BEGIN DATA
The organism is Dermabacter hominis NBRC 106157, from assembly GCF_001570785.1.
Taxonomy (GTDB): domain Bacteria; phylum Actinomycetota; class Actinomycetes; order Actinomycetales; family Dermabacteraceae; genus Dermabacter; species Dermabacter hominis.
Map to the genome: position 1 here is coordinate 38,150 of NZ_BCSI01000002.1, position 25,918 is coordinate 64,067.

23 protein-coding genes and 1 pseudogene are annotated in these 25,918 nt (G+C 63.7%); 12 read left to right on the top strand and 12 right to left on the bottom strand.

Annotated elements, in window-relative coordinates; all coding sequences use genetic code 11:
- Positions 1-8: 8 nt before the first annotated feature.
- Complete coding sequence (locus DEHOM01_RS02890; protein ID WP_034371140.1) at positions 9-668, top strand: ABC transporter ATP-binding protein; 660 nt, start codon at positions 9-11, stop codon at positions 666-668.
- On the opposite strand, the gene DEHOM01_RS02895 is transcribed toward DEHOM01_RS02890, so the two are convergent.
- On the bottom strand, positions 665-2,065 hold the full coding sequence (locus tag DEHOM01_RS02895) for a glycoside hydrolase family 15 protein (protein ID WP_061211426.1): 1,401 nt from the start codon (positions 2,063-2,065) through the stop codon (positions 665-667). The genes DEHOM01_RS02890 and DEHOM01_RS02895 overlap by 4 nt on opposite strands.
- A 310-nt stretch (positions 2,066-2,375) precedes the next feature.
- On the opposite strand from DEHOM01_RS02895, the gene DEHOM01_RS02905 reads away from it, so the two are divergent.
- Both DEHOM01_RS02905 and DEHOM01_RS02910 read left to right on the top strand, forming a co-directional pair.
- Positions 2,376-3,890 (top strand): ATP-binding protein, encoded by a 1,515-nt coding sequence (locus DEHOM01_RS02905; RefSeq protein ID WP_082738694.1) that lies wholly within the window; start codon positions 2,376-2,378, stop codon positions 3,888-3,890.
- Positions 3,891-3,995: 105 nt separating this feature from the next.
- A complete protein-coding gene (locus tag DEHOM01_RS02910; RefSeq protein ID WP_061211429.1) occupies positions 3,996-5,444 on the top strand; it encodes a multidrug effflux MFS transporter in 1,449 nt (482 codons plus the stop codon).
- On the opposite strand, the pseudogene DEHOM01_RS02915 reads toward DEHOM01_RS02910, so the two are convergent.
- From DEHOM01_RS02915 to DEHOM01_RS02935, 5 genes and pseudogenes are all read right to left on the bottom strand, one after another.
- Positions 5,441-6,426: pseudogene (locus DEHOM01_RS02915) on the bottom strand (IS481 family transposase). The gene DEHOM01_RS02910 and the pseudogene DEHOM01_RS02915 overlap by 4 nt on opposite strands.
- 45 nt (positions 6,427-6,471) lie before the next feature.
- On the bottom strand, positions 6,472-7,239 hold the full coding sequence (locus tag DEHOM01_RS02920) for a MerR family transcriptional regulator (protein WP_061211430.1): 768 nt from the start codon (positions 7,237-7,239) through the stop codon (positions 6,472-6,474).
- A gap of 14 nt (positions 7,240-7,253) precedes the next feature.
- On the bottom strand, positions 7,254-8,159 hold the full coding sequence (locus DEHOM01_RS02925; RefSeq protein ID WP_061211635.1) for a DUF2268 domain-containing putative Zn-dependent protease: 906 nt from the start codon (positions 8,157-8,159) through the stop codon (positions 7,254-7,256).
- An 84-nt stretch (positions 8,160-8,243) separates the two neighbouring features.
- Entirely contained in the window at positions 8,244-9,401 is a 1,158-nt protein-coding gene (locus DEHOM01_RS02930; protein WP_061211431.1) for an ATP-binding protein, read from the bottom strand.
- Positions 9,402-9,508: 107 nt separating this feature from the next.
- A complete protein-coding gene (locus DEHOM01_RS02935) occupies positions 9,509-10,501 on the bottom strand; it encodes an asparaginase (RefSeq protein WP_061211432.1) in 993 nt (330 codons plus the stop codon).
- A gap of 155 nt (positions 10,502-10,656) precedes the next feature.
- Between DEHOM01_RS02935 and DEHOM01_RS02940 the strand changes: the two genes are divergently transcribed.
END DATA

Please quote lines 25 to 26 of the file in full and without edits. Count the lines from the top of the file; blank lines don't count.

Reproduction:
- Positions 9,402-9,508: 107 nt separating this feature from the next.
- A complete protein-coding gene (locus DEHOM01_RS02935) occupies positions 9,509-10,501 on the bottom strand; it encodes an asparaginase (RefSeq protein WP_061211432.1) in 993 nt (330 codons plus the stop codon).